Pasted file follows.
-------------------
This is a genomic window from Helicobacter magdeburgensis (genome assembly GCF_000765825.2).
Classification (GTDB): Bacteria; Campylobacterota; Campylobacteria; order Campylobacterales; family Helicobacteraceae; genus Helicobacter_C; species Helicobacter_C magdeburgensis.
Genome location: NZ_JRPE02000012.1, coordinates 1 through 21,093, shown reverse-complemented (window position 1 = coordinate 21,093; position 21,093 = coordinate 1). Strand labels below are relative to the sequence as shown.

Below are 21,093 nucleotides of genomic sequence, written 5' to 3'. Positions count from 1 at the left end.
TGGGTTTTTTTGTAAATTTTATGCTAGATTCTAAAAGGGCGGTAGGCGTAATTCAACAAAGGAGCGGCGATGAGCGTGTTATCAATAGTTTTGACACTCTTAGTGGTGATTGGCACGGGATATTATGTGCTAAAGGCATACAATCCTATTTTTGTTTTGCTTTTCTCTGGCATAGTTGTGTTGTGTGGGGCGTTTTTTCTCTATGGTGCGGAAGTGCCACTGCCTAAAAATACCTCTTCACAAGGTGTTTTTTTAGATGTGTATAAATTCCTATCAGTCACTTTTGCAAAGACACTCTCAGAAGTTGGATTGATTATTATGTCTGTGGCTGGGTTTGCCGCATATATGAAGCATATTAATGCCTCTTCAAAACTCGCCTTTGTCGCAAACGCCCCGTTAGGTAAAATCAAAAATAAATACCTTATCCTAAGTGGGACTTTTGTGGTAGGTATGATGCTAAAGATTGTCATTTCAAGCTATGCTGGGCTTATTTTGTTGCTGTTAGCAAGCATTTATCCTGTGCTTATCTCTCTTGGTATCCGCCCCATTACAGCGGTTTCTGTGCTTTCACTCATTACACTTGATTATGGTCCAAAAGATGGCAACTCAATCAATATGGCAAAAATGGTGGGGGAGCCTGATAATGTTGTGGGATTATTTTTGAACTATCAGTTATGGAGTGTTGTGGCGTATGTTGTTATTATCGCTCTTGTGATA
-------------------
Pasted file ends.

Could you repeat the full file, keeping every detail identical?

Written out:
This is a genomic window from Helicobacter magdeburgensis (genome assembly GCF_000765825.2).
Classification (GTDB): Bacteria; Campylobacterota; Campylobacteria; order Campylobacterales; family Helicobacteraceae; genus Helicobacter_C; species Helicobacter_C magdeburgensis.
Genome location: NZ_JRPE02000012.1, coordinates 1 through 21,093, shown reverse-complemented (window position 1 = coordinate 21,093; position 21,093 = coordinate 1). Strand labels below are relative to the sequence as shown.

Below are 21,093 nucleotides of genomic sequence, written 5' to 3'. Positions count from 1 at the left end.
TGGGTTTTTTTGTAAATTTTATGCTAGATTCTAAAAGGGCGGTAGGCGTAATTCAACAAAGGAGCGGCGATGAGCGTGTTATCAATAGTTTTGACACTCTTAGTGGTGATTGGCACGGGATATTATGTGCTAAAGGCATACAATCCTATTTTTGTTTTGCTTTTCTCTGGCATAGTTGTGTTGTGTGGGGCGTTTTTTCTCTATGGTGCGGAAGTGCCACTGCCTAAAAATACCTCTTCACAAGGTGTTTTTTTAGATGTGTATAAATTCCTATCAGTCACTTTTGCAAAGACACTCTCAGAAGTTGGATTGATTATTATGTCTGTGGCTGGGTTTGCCGCATATATGAAGCATATTAATGCCTCTTCAAAACTCGCCTTTGTCGCAAACGCCCCGTTAGGTAAAATCAAAAATAAATACCTTATCCTAAGTGGGACTTTTGTGGTAGGTATGATGCTAAAGATTGTCATTTCAAGCTATGCTGGGCTTATTTTGTTGCTGTTAGCAAGCATTTATCCTGTGCTTATCTCTCTTGGTATCCGCCCCATTACAGCGGTTTCTGTGCTTTCACTCATTACACTTGATTATGGTCCAAAAGATGGCAACTCAATCAATATGGCAAAAATGGTGGGGGAGCCTGATAATGTTGTGGGATTATTTTTGAACTATCAGTTATGGAGTGTTGTGGCGTATGTTGTTATTATCGCTCTTGTGATA